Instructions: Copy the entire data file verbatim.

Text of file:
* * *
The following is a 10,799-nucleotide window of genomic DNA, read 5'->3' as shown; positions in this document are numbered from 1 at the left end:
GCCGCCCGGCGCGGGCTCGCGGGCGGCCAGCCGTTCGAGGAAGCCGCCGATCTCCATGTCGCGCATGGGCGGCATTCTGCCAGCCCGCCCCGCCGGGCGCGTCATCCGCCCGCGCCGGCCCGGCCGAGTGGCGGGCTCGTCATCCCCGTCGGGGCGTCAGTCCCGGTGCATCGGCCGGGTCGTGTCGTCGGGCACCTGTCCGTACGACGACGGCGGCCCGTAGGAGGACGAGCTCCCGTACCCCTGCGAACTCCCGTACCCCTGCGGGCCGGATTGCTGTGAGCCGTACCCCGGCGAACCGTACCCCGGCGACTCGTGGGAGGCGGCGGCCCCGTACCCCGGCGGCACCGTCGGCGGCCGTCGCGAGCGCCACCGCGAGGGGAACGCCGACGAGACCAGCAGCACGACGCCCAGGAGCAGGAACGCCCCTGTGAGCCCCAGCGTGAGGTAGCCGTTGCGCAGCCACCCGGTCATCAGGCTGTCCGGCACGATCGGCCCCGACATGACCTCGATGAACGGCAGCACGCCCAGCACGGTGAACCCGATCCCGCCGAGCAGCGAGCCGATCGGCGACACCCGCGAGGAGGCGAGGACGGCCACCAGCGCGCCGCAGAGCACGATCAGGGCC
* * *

The following is a 10,799-nucleotide window of genomic DNA, read 5'->3' as shown; positions in this document are numbered from 1 at the left end:
GCCGCCCGGCGCGGGCTCGCGGGCGGCCAGCCGTTCGAGGAAGCCGCCGATCTCCATGTCGCGCATGGGCGGCATTCTGCCAGCCCGCCCCGCCGGGCGCGTCATCCGCCCGCGCCGGCCCGGCCGAGTGGCGGGCTCGTCATCCCCGTCGGGGCGTCAGTCCCGGTGCATCGGCCGGGTCGTGTCGTCGGGCACCTGTCCGTACGACGACGGCGGCCCGTAGGAGGACGAGCTCCCGTACCCCTGCGAACTCCCGTACCCCTGCGGGCCGGATTGCTGTGAGCCGTACCCCGGCGAACCGTACCCCGGCGACTCGTGGGAGGCGGCGGCCCCGTACCCCGGCGGCACCGTCGGCGGCCGTCGCGAGCGCCACCGCGAGGGGAACGCCGACGAGACCAGCAGCACGACGCCCAGGAGCAGGAACGCCCCTGTGAGCCCCAGCGTGAGGTAGCCGTTGCGCAGCCACCCGGTCATCAGGCTGTCCGGCACGATCGGCCCCGACATGACCTCGATGAACGGCAGCACGCCCAGCACGGTGAACCCGATCCCGCCGAGCAGCGAGCCGATCGGCGACACCCGCGAGGAGGCGAGGACGGCCACCAGCGCGCCGCAGAGCACGATCAGGGCC